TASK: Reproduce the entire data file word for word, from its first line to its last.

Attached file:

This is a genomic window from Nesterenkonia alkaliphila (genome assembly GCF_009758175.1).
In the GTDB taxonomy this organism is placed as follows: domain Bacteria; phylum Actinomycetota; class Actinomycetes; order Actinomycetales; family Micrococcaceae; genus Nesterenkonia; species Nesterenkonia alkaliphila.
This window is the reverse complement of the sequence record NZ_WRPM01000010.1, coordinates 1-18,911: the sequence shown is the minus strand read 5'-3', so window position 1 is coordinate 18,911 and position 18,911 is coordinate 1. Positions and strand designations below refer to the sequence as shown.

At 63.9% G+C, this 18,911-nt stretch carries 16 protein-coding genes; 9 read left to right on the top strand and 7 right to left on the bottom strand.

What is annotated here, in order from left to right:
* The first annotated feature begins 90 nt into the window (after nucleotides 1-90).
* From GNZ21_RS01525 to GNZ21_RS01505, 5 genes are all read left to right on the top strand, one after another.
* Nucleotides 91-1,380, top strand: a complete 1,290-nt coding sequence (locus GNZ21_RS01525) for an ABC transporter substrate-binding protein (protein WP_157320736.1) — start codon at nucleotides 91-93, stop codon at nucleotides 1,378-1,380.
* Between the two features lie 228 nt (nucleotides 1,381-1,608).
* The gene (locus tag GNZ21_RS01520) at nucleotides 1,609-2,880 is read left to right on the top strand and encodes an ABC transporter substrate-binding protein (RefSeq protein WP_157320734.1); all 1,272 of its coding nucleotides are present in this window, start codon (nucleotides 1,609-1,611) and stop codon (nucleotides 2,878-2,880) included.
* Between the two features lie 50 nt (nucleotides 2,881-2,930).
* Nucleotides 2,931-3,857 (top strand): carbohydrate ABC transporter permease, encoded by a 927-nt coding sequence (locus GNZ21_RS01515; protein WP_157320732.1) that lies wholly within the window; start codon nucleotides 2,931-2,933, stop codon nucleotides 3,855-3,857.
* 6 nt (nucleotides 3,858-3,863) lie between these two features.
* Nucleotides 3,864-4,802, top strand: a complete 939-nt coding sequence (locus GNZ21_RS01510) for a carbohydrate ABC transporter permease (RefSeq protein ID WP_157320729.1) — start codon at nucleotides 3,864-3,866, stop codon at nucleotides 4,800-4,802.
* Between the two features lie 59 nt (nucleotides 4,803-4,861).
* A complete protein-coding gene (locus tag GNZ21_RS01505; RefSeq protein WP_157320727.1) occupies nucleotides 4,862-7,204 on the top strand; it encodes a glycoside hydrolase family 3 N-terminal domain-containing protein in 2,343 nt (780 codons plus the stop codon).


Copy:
This is a genomic window from Nesterenkonia alkaliphila (genome assembly GCF_009758175.1).
In the GTDB taxonomy this organism is placed as follows: domain Bacteria; phylum Actinomycetota; class Actinomycetes; order Actinomycetales; family Micrococcaceae; genus Nesterenkonia; species Nesterenkonia alkaliphila.
This window is the reverse complement of the sequence record NZ_WRPM01000010.1, coordinates 1-18,911: the sequence shown is the minus strand read 5'-3', so window position 1 is coordinate 18,911 and position 18,911 is coordinate 1. Positions and strand designations below refer to the sequence as shown.

At 63.9% G+C, this 18,911-nt stretch carries 16 protein-coding genes; 9 read left to right on the top strand and 7 right to left on the bottom strand.

What is annotated here, in order from left to right:
* The first annotated feature begins 90 nt into the window (after nucleotides 1-90).
* From GNZ21_RS01525 to GNZ21_RS01505, 5 genes are all read left to right on the top strand, one after another.
* Nucleotides 91-1,380, top strand: a complete 1,290-nt coding sequence (locus GNZ21_RS01525) for an ABC transporter substrate-binding protein (protein WP_157320736.1) — start codon at nucleotides 91-93, stop codon at nucleotides 1,378-1,380.
* Between the two features lie 228 nt (nucleotides 1,381-1,608).
* The gene (locus tag GNZ21_RS01520) at nucleotides 1,609-2,880 is read left to right on the top strand and encodes an ABC transporter substrate-binding protein (RefSeq protein WP_157320734.1); all 1,272 of its coding nucleotides are present in this window, start codon (nucleotides 1,609-1,611) and stop codon (nucleotides 2,878-2,880) included.
* Between the two features lie 50 nt (nucleotides 2,881-2,930).
* Nucleotides 2,931-3,857 (top strand): carbohydrate ABC transporter permease, encoded by a 927-nt coding sequence (locus GNZ21_RS01515; protein WP_157320732.1) that lies wholly within the window; start codon nucleotides 2,931-2,933, stop codon nucleotides 3,855-3,857.
* 6 nt (nucleotides 3,858-3,863) lie between these two features.
* Nucleotides 3,864-4,802, top strand: a complete 939-nt coding sequence (locus GNZ21_RS01510) for a carbohydrate ABC transporter permease (RefSeq protein ID WP_157320729.1) — start codon at nucleotides 3,864-3,866, stop codon at nucleotides 4,800-4,802.
* Between the two features lie 59 nt (nucleotides 4,803-4,861).
* A complete protein-coding gene (locus tag GNZ21_RS01505; RefSeq protein WP_157320727.1) occupies nucleotides 4,862-7,204 on the top strand; it encodes a glycoside hydrolase family 3 N-terminal domain-containing protein in 2,343 nt (780 codons plus the stop codon).